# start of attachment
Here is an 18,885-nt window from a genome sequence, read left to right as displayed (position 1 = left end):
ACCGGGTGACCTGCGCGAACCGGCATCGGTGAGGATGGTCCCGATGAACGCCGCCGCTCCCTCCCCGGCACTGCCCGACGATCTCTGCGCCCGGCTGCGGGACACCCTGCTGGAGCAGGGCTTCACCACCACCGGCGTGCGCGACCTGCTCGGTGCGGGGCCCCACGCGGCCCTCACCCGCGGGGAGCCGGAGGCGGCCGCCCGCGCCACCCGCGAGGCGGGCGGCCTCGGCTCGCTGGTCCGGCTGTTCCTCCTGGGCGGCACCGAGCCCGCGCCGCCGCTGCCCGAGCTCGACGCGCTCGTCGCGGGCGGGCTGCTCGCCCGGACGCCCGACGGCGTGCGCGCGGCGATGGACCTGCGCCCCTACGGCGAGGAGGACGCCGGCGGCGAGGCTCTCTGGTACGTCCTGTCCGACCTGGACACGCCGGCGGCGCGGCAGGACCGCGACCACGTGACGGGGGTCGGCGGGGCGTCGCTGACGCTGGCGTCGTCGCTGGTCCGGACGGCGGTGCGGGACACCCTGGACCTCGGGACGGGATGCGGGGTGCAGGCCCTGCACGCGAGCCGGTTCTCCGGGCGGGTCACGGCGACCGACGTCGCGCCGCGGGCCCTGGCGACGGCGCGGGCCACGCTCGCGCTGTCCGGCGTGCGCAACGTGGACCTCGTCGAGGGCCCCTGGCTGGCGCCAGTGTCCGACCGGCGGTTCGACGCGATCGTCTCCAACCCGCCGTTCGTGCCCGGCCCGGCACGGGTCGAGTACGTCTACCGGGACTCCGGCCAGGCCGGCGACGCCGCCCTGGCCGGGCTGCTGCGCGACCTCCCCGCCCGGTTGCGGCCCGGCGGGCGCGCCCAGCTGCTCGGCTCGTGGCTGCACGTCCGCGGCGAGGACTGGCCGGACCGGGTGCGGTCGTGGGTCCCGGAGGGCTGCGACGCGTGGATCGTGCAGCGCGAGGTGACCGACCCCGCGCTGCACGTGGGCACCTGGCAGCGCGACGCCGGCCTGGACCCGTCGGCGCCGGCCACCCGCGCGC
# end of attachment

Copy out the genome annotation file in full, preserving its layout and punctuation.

Here is an 18,885-nt window from a genome sequence, read left to right as displayed (position 1 = left end):
ACCGGGTGACCTGCGCGAACCGGCATCGGTGAGGATGGTCCCGATGAACGCCGCCGCTCCCTCCCCGGCACTGCCCGACGATCTCTGCGCCCGGCTGCGGGACACCCTGCTGGAGCAGGGCTTCACCACCACCGGCGTGCGCGACCTGCTCGGTGCGGGGCCCCACGCGGCCCTCACCCGCGGGGAGCCGGAGGCGGCCGCCCGCGCCACCCGCGAGGCGGGCGGCCTCGGCTCGCTGGTCCGGCTGTTCCTCCTGGGCGGCACCGAGCCCGCGCCGCCGCTGCCCGAGCTCGACGCGCTCGTCGCGGGCGGGCTGCTCGCCCGGACGCCCGACGGCGTGCGCGCGGCGATGGACCTGCGCCCCTACGGCGAGGAGGACGCCGGCGGCGAGGCTCTCTGGTACGTCCTGTCCGACCTGGACACGCCGGCGGCGCGGCAGGACCGCGACCACGTGACGGGGGTCGGCGGGGCGTCGCTGACGCTGGCGTCGTCGCTGGTCCGGACGGCGGTGCGGGACACCCTGGACCTCGGGACGGGATGCGGGGTGCAGGCCCTGCACGCGAGCCGGTTCTCCGGGCGGGTCACGGCGACCGACGTCGCGCCGCGGGCCCTGGCGACGGCGCGGGCCACGCTCGCGCTGTCCGGCGTGCGCAACGTGGACCTCGTCGAGGGCCCCTGGCTGGCGCCAGTGTCCGACCGGCGGTTCGACGCGATCGTCTCCAACCCGCCGTTCGTGCCCGGCCCGGCACGGGTCGAGTACGTCTACCGGGACTCCGGCCAGGCCGGCGACGCCGCCCTGGCCGGGCTGCTGCGCGACCTCCCCGCCCGGTTGCGGCCCGGCGGGCGCGCCCAGCTGCTCGGCTCGTGGCTGCACGTCCGCGGCGAGGACTGGCCGGACCGGGTGCGGTCGTGGGTCCCGGAGGGCTGCGACGCGTGGATCGTGCAGCGCGAGGTGACCGACCCCGCGCTGCACGTGGGCACCTGGCAGCGCGACGCCGGCCTGGACCCGTCGGCGCCGGCCACCCGCGCGC